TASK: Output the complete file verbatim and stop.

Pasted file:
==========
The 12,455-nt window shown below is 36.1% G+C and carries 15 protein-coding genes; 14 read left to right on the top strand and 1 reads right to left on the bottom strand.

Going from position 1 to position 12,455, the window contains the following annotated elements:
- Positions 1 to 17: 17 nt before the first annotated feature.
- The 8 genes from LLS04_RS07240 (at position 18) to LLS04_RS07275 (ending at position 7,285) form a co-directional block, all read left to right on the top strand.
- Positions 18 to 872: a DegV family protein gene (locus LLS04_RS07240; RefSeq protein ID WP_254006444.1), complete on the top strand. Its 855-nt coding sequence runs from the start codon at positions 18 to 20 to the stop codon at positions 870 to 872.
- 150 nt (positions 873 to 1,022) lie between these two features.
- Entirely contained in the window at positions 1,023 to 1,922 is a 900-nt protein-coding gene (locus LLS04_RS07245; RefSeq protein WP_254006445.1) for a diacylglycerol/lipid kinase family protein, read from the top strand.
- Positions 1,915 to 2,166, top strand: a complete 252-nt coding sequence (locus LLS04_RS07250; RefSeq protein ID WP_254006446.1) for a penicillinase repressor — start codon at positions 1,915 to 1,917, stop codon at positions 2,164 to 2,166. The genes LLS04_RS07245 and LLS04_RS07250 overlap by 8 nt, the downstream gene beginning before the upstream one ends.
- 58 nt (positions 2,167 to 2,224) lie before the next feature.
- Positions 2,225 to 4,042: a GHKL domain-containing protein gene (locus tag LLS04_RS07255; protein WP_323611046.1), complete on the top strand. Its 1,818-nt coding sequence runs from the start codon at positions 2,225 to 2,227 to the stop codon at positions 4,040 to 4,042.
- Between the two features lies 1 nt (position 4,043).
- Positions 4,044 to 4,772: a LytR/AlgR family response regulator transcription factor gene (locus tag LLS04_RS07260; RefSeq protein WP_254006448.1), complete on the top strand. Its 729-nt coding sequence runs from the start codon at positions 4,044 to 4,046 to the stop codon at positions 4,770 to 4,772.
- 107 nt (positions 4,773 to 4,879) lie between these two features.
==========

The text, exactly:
The 12,455-nt window shown below is 36.1% G+C and carries 15 protein-coding genes; 14 read left to right on the top strand and 1 reads right to left on the bottom strand.

Going from position 1 to position 12,455, the window contains the following annotated elements:
- Positions 1 to 17: 17 nt before the first annotated feature.
- The 8 genes from LLS04_RS07240 (at position 18) to LLS04_RS07275 (ending at position 7,285) form a co-directional block, all read left to right on the top strand.
- Positions 18 to 872: a DegV family protein gene (locus LLS04_RS07240; RefSeq protein ID WP_254006444.1), complete on the top strand. Its 855-nt coding sequence runs from the start codon at positions 18 to 20 to the stop codon at positions 870 to 872.
- 150 nt (positions 873 to 1,022) lie between these two features.
- Entirely contained in the window at positions 1,023 to 1,922 is a 900-nt protein-coding gene (locus LLS04_RS07245; RefSeq protein WP_254006445.1) for a diacylglycerol/lipid kinase family protein, read from the top strand.
- Positions 1,915 to 2,166, top strand: a complete 252-nt coding sequence (locus LLS04_RS07250; RefSeq protein ID WP_254006446.1) for a penicillinase repressor — start codon at positions 1,915 to 1,917, stop codon at positions 2,164 to 2,166. The genes LLS04_RS07245 and LLS04_RS07250 overlap by 8 nt, the downstream gene beginning before the upstream one ends.
- 58 nt (positions 2,167 to 2,224) lie before the next feature.
- Positions 2,225 to 4,042: a GHKL domain-containing protein gene (locus tag LLS04_RS07255; protein WP_323611046.1), complete on the top strand. Its 1,818-nt coding sequence runs from the start codon at positions 2,225 to 2,227 to the stop codon at positions 4,040 to 4,042.
- Between the two features lies 1 nt (position 4,043).
- Positions 4,044 to 4,772: a LytR/AlgR family response regulator transcription factor gene (locus tag LLS04_RS07260; RefSeq protein WP_254006448.1), complete on the top strand. Its 729-nt coding sequence runs from the start codon at positions 4,044 to 4,046 to the stop codon at positions 4,770 to 4,772.
- 107 nt (positions 4,773 to 4,879) lie between these two features.